Thursday, November 12, 2009

But is it legal?

Never mind, said Lord Willoughby de Broke, whether the Commission is doing the right thing or the wrong in meddling with the control of our banks (the wrong, as it happens), concentrate on whether the action is legal. On Tuesday he asked Her Majesty's Government
what assessment they have made of the legality of the European Commission’s decisions on the future of banks in the United Kingdom owned or partly owned by the Government, in the context of the expiry of the present Commission’s term of office on 31 October.
Speaking on behalf of said Government, Lord Davies of Oldham explained in a kindly fashion:
My Lords, the Commission may act in a caretaker capacity after the expiry of its mandate on 31 October to protect the interests of the EU, to fulfill its obligations under the treaty and to ensure the continuity of public service. The Government have agreed packages of measures in principle with Commissioner Kroes in respect of the restructuring of Lloyds Banking Group and the Royal Bank of Scotland. These are now subject to state aid approval by the college of Commissioners.
In parenthesis let me note that there was very little mention of Commissioner Nellie Kroes in all the announcements about the restructuring of those state-owned banks. Could it be that the aforementioned Government does not like people to know that its decisions are taken at the behest and direct instruction from some Commissar or other in Brussels, who no longer has the right to give those instructions?

Lord Willoughby de Broke chose to disagree with the Noble Minister:
My Lords, while I am grateful to the Minister for that reply, I am afraid that I am not satisfied by it. Nowhere does the treaty, under any article for the reappointment of the Commission, allow for reappointment in a caretaker capacity; there is simply no legal basis in the treaty for that. It therefore follows that, in all its actions since 31 October, the Commission has been acting beyond its powers. That includes the restrictions that have been put on the Royal Bank of Scotland in relation to the payment of dividends, for example, which disadvantages shareholders and pension funds. Can the noble Lord confirm that the Commission has not been legally reappointed according to the procedures laid down in the treaties and that, therefore, its actions are ultra vires?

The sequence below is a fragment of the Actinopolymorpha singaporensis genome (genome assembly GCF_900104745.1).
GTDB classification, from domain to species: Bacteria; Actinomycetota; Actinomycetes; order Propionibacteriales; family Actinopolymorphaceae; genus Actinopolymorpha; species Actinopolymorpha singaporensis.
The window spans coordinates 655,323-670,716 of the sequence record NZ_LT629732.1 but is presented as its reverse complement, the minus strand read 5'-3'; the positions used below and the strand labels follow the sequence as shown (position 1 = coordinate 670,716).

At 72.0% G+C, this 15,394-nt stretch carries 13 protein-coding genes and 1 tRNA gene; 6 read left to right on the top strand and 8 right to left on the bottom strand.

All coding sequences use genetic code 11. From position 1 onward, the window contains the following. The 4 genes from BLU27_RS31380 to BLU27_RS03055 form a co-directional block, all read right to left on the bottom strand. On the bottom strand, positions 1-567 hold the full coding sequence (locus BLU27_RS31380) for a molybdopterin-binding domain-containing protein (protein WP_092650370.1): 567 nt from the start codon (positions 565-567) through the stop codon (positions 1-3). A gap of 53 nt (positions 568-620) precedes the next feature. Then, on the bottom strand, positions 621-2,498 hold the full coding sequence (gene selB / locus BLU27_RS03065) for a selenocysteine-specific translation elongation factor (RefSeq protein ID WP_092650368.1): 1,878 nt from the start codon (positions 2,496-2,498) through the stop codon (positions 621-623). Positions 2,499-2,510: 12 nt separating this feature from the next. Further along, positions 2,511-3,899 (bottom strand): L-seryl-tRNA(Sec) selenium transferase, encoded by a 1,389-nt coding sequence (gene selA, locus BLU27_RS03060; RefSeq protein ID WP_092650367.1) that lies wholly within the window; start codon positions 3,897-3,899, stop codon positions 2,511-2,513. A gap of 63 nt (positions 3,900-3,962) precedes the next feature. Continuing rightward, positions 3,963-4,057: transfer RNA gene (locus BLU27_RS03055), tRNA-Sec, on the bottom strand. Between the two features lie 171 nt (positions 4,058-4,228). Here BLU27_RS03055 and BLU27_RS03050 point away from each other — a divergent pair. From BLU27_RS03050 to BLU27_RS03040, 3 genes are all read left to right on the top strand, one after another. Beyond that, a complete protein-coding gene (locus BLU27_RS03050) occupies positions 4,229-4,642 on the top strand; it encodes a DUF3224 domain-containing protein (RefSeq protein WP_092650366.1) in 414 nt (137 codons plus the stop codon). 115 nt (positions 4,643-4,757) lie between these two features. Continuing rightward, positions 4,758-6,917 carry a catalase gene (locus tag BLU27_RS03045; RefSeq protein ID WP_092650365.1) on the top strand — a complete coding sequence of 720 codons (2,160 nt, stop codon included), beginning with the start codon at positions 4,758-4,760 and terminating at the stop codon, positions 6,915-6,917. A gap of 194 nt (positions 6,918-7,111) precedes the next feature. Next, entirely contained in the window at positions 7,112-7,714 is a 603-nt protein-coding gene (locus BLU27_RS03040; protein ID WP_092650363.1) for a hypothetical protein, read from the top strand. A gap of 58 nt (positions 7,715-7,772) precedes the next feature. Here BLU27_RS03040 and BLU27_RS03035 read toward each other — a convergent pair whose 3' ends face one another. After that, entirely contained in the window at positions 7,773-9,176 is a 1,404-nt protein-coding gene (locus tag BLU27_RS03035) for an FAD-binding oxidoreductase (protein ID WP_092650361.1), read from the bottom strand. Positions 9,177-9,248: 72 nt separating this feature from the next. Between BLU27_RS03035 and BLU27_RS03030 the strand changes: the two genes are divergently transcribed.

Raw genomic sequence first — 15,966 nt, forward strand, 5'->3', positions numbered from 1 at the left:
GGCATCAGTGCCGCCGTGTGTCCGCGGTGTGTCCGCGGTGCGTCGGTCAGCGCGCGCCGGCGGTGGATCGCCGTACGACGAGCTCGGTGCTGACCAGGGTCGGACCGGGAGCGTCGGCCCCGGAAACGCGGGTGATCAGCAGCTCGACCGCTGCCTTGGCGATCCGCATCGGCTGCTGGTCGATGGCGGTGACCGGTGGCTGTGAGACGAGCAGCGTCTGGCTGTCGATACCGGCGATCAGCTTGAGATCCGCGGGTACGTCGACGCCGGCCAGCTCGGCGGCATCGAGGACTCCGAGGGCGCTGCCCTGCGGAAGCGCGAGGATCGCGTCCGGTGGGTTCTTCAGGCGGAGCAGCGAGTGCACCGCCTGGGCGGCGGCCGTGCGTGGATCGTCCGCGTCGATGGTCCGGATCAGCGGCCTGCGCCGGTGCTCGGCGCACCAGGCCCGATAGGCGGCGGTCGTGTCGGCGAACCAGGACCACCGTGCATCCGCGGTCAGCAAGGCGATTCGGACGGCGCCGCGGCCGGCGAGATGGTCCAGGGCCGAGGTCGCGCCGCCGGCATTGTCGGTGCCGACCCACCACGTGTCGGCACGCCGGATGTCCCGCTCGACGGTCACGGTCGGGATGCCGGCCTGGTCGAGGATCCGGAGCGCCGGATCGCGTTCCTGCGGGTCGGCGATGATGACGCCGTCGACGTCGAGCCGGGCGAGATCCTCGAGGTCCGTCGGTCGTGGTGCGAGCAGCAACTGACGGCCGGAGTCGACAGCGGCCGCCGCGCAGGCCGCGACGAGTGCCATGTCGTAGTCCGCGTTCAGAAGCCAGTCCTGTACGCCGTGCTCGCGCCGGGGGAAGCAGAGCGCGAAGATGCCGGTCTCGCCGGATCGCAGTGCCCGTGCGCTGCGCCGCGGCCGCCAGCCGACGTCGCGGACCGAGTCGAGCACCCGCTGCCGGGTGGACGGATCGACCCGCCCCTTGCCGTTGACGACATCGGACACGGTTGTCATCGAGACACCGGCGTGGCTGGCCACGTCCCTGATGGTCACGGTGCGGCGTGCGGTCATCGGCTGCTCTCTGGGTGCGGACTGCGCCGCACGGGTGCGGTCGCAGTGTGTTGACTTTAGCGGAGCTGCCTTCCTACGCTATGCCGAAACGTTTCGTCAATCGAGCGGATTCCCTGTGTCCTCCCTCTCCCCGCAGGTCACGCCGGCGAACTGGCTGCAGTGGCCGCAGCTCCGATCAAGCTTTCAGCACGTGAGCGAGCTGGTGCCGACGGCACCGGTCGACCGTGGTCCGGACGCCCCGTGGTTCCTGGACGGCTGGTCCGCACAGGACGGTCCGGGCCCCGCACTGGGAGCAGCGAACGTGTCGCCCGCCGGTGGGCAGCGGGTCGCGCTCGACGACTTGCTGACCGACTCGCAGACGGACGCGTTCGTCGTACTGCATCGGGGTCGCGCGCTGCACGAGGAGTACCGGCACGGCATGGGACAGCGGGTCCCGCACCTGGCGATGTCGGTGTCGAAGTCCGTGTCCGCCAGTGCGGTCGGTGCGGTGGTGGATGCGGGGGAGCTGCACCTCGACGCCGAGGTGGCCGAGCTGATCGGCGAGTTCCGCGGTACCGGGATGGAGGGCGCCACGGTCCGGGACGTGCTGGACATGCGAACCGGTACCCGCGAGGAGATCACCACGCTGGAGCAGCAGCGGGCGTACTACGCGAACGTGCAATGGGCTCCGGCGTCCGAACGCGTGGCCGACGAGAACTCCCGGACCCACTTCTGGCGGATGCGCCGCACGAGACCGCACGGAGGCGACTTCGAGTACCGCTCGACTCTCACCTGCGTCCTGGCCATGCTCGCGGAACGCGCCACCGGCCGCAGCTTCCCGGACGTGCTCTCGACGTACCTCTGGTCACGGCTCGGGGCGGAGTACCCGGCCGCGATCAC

The Noble Minister then informed the House that the Commission need not be legally reappointed and could just carry on in a caretaking capacity, presumably indefinitely. Lord Kinnock agreed with him, citing Article 216 though Lord Willoughby de Broke suggested that the Welsh Windbag (referred to somewhat more politely in Hansard) was not entirely accurate.

Well, let us see. Actually, I think the Noble Lord Kinnock meant Article 215 of the Consolidated Treaties (as the Constitutional Lisbon Treaty is not yet in force).

Apart from normal replacement, or death, the duties of a Member of the Commission shall end when he resigns or is compulsorily retired.

A vacancy caused by resignation, compulsory retirement or death shall be filled for the remainder of the Member's term of office by a new Member appointed by the Council, acting by a qualified majority. The Council may, acting unanimously, decide that such a vacancy need not be filled.

In the event of resignation, compulsory retirement or death, the President shall be replaced for the remainder of his term of office. The procedure laid down in Article 214(2) shall be applicable for the replacement of the President.

Save in the case of compulsory retirement under Article 216, Members of the Commission shall remain in office until they have been replaced or until the Council has decided that the vacancy need not be filled, as provided for in the second paragraph of this Article.
According to Lord Kinnock this implies that the whole Commission "stays in office unless and until a replacement is appointed through due process, and that consequently the decisions taken by the Commission since 31 October are completely within the law".

I don't think that is what this Article says but the fact that it can be interpreted that way by ex-Commissioners who do not have to declare their pecuniary interests, tells one a great deal about the EU's contempt for its own legal structure.

As of October 31 there is no Commission as a new one has not been appointed. That needs to be remembered.